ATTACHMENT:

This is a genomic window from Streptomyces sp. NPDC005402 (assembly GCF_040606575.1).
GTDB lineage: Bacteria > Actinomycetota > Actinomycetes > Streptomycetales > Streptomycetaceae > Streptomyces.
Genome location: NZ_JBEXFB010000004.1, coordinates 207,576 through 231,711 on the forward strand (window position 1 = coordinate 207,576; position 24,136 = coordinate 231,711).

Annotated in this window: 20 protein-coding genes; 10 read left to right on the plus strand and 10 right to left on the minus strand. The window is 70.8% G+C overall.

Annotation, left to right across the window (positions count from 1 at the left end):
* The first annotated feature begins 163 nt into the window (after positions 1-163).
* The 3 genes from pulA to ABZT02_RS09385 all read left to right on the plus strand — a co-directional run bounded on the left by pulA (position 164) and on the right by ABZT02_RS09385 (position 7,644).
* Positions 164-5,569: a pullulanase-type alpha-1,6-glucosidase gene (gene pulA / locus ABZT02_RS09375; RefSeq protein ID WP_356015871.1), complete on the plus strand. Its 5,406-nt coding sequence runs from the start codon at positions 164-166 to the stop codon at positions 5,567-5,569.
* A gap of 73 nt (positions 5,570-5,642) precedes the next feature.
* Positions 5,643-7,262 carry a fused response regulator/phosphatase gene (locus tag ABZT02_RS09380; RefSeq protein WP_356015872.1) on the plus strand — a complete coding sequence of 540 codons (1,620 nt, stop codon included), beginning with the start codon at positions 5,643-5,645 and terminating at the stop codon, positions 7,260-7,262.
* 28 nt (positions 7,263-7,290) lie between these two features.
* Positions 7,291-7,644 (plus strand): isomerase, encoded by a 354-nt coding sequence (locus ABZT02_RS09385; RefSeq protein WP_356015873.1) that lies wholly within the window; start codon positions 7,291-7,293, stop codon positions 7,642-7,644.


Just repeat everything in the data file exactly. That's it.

This is a genomic window from Streptomyces sp. NPDC005402 (assembly GCF_040606575.1).
GTDB lineage: Bacteria > Actinomycetota > Actinomycetes > Streptomycetales > Streptomycetaceae > Streptomyces.
Genome location: NZ_JBEXFB010000004.1, coordinates 207,576 through 231,711 on the forward strand (window position 1 = coordinate 207,576; position 24,136 = coordinate 231,711).

Annotated in this window: 20 protein-coding genes; 10 read left to right on the plus strand and 10 right to left on the minus strand. The window is 70.8% G+C overall.

Annotation, left to right across the window (positions count from 1 at the left end):
* The first annotated feature begins 163 nt into the window (after positions 1-163).
* The 3 genes from pulA to ABZT02_RS09385 all read left to right on the plus strand — a co-directional run bounded on the left by pulA (position 164) and on the right by ABZT02_RS09385 (position 7,644).
* Positions 164-5,569: a pullulanase-type alpha-1,6-glucosidase gene (gene pulA / locus ABZT02_RS09375; RefSeq protein ID WP_356015871.1), complete on the plus strand. Its 5,406-nt coding sequence runs from the start codon at positions 164-166 to the stop codon at positions 5,567-5,569.
* A gap of 73 nt (positions 5,570-5,642) precedes the next feature.
* Positions 5,643-7,262 carry a fused response regulator/phosphatase gene (locus tag ABZT02_RS09380; RefSeq protein WP_356015872.1) on the plus strand — a complete coding sequence of 540 codons (1,620 nt, stop codon included), beginning with the start codon at positions 5,643-5,645 and terminating at the stop codon, positions 7,260-7,262.
* 28 nt (positions 7,263-7,290) lie between these two features.
* Positions 7,291-7,644 (plus strand): isomerase, encoded by a 354-nt coding sequence (locus ABZT02_RS09385; RefSeq protein WP_356015873.1) that lies wholly within the window; start codon positions 7,291-7,293, stop codon positions 7,642-7,644.